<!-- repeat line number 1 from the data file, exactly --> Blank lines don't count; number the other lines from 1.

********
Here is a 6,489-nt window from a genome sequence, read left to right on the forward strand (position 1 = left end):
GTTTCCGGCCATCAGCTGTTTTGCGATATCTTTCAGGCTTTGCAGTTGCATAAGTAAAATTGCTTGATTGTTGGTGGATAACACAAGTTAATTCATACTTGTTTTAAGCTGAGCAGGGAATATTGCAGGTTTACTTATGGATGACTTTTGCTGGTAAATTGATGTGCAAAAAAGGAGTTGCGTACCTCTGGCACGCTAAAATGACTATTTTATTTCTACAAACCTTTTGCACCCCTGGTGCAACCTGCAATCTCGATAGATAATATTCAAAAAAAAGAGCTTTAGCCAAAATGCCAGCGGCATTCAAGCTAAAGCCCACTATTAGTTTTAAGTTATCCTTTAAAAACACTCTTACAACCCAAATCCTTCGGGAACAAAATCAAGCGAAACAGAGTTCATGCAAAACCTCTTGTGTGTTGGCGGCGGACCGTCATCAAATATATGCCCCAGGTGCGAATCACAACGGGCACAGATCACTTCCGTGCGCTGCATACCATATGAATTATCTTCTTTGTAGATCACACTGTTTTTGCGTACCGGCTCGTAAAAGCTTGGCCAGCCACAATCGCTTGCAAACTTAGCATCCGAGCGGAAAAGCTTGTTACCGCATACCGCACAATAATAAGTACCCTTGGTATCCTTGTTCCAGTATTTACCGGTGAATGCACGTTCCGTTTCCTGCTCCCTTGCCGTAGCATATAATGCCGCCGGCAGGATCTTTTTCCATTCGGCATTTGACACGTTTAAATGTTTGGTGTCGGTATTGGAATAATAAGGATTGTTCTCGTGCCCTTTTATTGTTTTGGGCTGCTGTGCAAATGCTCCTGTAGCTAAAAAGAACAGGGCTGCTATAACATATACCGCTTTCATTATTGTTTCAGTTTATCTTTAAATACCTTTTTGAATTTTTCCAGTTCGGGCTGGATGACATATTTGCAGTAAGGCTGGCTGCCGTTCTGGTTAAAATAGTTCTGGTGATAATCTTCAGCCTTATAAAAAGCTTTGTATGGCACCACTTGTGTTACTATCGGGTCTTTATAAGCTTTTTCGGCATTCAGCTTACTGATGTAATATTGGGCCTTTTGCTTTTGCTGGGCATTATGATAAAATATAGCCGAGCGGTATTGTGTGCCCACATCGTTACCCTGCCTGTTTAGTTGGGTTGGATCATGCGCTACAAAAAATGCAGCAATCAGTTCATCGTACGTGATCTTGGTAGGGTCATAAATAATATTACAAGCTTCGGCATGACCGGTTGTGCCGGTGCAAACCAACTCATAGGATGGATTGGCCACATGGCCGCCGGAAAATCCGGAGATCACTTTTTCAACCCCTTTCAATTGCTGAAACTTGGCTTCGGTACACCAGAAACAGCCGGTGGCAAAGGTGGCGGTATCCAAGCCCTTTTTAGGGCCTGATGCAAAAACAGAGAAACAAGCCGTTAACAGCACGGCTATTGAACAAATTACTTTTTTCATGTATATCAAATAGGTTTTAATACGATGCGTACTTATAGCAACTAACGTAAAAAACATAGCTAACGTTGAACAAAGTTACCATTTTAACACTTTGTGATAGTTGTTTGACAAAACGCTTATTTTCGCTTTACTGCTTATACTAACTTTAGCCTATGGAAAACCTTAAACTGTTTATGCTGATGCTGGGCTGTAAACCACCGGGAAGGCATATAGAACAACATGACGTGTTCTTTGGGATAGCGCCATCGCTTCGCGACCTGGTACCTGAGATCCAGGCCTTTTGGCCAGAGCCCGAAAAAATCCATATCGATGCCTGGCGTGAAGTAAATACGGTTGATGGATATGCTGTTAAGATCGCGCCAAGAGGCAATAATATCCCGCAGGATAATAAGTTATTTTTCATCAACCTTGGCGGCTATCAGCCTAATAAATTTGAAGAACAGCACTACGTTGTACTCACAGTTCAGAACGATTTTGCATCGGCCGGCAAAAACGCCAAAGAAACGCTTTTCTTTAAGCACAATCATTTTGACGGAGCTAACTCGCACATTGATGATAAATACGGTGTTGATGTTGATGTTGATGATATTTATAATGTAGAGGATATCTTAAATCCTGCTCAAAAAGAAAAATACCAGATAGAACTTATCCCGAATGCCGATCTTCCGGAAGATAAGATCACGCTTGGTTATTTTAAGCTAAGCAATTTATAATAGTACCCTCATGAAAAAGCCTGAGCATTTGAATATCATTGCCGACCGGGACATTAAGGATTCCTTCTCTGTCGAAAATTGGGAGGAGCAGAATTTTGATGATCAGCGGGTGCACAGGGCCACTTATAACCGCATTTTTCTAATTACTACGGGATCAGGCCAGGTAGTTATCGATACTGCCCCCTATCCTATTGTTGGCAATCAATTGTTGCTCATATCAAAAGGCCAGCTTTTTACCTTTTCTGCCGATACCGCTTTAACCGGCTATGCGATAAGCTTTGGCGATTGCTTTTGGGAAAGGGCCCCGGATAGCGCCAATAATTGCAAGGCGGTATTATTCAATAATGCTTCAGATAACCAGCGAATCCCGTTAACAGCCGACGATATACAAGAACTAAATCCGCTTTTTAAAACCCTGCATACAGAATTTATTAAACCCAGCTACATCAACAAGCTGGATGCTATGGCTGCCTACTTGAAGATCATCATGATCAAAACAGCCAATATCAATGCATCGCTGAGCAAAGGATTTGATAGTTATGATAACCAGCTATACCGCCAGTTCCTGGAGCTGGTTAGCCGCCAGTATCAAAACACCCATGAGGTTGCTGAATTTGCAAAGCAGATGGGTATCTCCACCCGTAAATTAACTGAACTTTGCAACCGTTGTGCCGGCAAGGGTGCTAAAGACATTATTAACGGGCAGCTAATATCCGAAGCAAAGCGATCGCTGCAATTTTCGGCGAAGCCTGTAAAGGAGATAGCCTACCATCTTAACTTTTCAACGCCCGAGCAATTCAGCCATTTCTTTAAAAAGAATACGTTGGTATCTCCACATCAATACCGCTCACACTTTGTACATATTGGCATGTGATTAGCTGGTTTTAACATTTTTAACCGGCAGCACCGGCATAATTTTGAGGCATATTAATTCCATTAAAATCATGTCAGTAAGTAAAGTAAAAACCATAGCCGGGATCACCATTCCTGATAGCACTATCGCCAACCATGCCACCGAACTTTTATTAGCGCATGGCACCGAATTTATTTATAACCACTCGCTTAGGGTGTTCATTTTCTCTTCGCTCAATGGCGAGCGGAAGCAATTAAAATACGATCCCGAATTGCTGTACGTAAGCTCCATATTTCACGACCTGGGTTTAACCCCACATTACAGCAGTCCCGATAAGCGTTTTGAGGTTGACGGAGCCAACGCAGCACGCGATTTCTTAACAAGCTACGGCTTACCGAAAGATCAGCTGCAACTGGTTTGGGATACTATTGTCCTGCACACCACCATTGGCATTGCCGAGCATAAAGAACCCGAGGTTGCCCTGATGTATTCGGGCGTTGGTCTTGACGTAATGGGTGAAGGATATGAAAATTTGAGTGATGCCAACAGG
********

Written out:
Here is a 6,489-nt window from a genome sequence, read left to right on the forward strand (position 1 = left end):